TEMPERATURE & TASTE

August 4th, 2021 | Water and Taste

Can temperature affect your love of food and drink?

Water is a bit like marmite, you either love it or hate it. Whether you find it boring, tasteless or flavourless, it is needed for our bodies hydration and wellness. You can impact how it tastes, the effect it can have on foods you are eating and your enjoyment levels when you understand how temperature effects your 10,000 taste buds.

Even from an early age I was introduced to adding something to water to encourage me to drink it. Depending on your age you may or may never have experienced a powdered orange juice drink. You added the sachet to water and it would make up a jug full, we had Apeel by Bird’s, but Kellogg’s also did one called Rise n Shine. Now we have squash, which is such a British thing by the way or maybe you just don’t drink water at all? Is it down to the taste, it’s boring or that there is always something more exciting to choose.

As a child our drinks were always kept in the fridge, or I’d watch my parents and grandparents run the cold tap, put a finger under to see if it was cold enough before filling up our glasses. Guess what, I still do this now. But this has influenced me in the temperature to which I prefer to drink, and that’s around 4-5oC, ideally straight from the fridge or chiller cabinet.

ROOM TEMPERATURE

Travelling in Asia, I noticed that drinks were served at room temperature, and that people mostly drank hot water. This is from a historical basis that in the 1930’s, to prevent people from getting infectious diseases they suggested boiling water to kill of the microbes and bacteria. Continuing to do this to this day, with the thought that it also supports digestion and wellness, and their preferred taste. In Britain, we have strict water treatment plants that we can drink water directly from the tap, rather than having to boil it.

HARD WATER VS SOFT

Across the UK you get a different tap water drinking experience depending on where you are, this is a mixture of subjectivity, science, and geography. Hard water areas, across the south and east, where you may experience a “chalky mouthfeel” due to the calcium and magnesium contents. Where soft water areas, throughout Scotland, Cornwall, Devon, parts of Wales and Northern Ireland, are thought to have less “taste” and only contains sodium. But is taste the same as flavour?

TASTE

Flavour is a mixture of sensory information – taste, smell and the tactile sensation that is known as “mouthfeel” – when we say we are experience water as “light” or “heavy” in the mouth. Where as 10,000 taste buds determine how we sense taste. With receptors on our tongue allowing us to distinguish between tastes – sweet, savoury, bitter, salty and sour.

The reason foods taste different at different temperatures, and we have a preference for drinks at specific temperatures is because our taste buds for sweet, bitter and sour work best within a specific temperature range: from 15-35oC. 15oC being cool room temperature (average UK room temp is 18oC) and 35oC being lukewarm (just below body temperature, 37oC).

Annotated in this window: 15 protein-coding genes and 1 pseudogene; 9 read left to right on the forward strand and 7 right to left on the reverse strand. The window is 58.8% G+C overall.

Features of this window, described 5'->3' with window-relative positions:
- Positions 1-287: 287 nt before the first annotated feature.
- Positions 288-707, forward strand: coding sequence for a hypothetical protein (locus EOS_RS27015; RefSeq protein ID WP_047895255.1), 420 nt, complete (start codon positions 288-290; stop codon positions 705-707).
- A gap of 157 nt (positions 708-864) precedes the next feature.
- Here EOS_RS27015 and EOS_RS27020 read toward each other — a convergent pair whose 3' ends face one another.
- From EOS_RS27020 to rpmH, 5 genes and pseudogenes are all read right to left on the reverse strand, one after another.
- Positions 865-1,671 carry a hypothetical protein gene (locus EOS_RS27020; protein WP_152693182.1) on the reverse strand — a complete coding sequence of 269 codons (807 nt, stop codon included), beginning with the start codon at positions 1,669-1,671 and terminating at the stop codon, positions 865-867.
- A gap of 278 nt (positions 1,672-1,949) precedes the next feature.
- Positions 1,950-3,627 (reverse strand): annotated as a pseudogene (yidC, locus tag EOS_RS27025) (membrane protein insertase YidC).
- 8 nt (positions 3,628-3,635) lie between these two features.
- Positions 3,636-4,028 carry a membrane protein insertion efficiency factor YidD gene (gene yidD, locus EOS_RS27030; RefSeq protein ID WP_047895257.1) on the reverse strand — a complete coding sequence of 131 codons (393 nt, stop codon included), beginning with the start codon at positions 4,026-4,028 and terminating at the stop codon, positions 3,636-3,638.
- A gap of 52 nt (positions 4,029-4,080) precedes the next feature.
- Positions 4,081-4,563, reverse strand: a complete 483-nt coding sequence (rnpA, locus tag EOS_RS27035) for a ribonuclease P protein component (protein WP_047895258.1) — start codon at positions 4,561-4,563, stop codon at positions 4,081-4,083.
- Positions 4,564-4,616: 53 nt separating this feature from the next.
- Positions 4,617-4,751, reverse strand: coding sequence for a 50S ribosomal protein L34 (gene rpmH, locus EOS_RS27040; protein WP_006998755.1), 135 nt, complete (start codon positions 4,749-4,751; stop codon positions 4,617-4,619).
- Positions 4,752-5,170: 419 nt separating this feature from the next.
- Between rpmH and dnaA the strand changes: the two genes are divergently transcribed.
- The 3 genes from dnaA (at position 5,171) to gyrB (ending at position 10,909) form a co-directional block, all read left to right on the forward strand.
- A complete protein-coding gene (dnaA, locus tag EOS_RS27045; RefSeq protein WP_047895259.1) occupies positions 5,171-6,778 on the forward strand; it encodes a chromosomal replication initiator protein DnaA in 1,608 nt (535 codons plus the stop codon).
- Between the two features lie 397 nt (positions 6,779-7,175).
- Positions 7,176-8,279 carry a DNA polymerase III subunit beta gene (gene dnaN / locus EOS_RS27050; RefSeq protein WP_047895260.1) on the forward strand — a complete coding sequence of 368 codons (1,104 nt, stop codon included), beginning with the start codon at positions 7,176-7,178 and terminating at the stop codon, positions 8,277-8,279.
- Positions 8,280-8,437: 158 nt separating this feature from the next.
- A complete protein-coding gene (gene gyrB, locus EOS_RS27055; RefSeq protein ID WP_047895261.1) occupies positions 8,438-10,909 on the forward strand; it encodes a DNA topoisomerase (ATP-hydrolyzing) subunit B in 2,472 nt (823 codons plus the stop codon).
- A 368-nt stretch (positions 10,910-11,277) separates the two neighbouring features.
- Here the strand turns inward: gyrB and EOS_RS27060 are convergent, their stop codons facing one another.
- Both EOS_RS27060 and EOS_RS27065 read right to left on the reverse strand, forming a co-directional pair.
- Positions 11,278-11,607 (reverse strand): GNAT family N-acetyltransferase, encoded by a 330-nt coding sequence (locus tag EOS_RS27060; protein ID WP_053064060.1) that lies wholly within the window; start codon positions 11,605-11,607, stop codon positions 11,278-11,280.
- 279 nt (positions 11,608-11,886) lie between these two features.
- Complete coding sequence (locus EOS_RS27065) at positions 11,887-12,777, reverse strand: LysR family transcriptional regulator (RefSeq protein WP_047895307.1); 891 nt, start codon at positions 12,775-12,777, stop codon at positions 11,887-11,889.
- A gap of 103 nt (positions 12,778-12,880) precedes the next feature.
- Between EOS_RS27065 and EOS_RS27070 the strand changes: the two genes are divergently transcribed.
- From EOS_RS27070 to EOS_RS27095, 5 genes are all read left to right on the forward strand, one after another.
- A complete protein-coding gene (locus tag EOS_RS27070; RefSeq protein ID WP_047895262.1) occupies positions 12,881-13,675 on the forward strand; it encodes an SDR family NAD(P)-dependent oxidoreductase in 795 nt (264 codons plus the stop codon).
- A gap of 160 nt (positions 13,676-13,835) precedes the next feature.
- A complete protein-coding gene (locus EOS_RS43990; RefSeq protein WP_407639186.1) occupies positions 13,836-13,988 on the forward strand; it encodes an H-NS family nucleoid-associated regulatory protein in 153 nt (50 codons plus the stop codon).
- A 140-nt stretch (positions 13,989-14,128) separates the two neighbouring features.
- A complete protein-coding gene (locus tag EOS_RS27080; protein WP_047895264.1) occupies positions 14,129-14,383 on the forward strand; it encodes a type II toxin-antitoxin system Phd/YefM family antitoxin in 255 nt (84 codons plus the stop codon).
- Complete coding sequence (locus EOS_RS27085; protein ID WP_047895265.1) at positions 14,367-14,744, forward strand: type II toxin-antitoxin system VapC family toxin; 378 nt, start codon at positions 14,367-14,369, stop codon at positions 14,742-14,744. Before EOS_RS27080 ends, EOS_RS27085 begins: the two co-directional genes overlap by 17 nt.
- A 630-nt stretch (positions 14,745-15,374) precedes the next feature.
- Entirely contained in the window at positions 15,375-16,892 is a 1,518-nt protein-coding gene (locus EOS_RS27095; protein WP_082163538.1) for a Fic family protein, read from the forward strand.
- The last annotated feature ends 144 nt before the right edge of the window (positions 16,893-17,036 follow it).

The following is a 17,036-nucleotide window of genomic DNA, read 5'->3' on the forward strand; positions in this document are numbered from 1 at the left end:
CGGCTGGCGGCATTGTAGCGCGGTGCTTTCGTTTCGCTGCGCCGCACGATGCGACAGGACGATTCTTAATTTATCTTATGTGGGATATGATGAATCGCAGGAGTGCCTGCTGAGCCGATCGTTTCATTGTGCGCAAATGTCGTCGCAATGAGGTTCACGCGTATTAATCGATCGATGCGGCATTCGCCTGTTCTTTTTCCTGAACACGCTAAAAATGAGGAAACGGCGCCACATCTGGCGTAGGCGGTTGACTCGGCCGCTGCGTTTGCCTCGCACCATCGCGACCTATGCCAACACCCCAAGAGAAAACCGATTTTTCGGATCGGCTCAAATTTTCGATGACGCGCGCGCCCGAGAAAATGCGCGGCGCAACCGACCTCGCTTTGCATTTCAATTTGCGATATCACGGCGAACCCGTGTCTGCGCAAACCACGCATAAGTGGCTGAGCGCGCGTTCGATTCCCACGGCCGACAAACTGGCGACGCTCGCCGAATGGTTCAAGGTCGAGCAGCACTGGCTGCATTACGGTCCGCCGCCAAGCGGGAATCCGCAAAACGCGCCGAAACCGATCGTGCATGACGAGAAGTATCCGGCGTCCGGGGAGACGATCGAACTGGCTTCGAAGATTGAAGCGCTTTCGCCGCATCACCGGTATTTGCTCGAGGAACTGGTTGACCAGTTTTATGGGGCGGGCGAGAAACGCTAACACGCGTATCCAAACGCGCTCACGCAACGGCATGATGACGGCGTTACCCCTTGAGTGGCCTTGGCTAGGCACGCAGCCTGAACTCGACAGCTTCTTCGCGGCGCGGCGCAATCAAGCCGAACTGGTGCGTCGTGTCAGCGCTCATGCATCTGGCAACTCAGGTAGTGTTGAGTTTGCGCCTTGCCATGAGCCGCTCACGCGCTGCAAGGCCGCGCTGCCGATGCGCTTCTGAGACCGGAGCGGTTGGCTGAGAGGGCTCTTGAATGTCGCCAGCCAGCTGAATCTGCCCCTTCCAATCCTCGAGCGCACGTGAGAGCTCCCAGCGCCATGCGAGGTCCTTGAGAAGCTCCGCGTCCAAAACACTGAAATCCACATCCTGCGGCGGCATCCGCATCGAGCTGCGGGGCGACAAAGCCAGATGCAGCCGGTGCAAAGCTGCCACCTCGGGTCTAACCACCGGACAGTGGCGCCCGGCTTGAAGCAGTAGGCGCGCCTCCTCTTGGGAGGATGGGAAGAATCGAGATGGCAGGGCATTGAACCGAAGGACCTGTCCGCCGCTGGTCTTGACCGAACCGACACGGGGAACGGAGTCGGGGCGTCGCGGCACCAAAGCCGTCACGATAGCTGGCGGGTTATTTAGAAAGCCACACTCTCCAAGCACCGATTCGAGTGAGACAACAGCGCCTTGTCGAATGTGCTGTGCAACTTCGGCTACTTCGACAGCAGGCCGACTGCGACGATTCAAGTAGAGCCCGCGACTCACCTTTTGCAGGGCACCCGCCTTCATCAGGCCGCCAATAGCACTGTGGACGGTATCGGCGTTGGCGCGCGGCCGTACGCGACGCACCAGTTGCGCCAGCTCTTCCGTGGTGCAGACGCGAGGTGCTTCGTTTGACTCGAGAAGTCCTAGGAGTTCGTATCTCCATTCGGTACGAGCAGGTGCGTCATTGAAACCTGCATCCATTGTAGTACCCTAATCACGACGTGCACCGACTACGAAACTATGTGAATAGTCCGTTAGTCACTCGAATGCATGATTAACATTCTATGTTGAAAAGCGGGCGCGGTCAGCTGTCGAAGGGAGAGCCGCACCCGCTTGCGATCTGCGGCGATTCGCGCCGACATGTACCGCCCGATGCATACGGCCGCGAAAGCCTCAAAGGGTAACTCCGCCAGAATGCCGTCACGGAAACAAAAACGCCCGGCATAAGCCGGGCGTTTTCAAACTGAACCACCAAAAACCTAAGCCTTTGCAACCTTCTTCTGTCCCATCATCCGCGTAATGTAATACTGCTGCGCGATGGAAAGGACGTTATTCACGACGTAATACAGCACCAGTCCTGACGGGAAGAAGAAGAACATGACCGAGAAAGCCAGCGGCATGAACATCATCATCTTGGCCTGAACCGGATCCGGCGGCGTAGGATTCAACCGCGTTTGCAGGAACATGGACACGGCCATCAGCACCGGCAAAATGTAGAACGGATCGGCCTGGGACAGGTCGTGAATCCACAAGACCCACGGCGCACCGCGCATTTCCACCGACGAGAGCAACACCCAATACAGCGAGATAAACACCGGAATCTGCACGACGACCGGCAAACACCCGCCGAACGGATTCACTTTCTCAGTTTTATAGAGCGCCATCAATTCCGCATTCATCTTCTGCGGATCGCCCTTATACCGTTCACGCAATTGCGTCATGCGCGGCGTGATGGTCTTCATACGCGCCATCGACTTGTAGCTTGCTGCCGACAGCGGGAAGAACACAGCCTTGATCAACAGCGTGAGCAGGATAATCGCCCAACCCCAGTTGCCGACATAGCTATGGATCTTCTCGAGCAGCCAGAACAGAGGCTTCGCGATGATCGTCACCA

Best way to describe sweet taste buds are to think of my can of Coca-Cola that has been left on the side, how sweet it is compared to when it comes straight out of the fridge – sickly sweet. Or chocolate that is kept in the fridge (best place in my opinion – especially Cadbury Giant Chocolate Buttons) is less sweet, also less “chocolatey” and less creamy. With these two examples it shows my taste buds are less sweet.

Other examples include is beer as it gets warmer is more bitter, or how piping hot vegetables are less bitter and have stronger taste than those served at room temperature. Or that cheese becomes sourer at room temperature – think of French smelly cheese.

Impacting on you eating these foods is the temperature of your mouth, some examples:

  • Drinking a glass of chilled or iced water either just before or with your meal (any beverage <15C), sweet/savoury/bitter tastes will be weaker
  • The same is true if you have a glass of hot water or a hot drink like tea/herbal tea (any beverage >35C)
  • However, if you have a room temperature or lukewarm drink (any beverage between 15-35C), sweet/savoury/bitter flavours will be amplified

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Having the right water, at the right temperature can make or break the experience of a meal. Water sommeliers, someone who is educated in the properties of water and the elements that affect it, have taken the time to work with LUQEL to pair the right water and its mineral properties to compliment the 30 recipes available in the LUQEL Water Station. Doing the hard work for us and adding flavour to water by balancing our taste receptors and increasing the enjoyment factor. Each glass of water from LUQEL is the same no matter where in the country or world, you dispense a glass, this is down the unique three stage filtration process which creates a base pure water before the minerals are added back in to create your individual water.

I am still occasionally having Vimto squash in my water, but I’ve increased the temperature that I am drinking it at and enjoying the new taste. Not sure I will be converted to room temperature „fat“ coke vs chilled. Maybe that will change as I get older!

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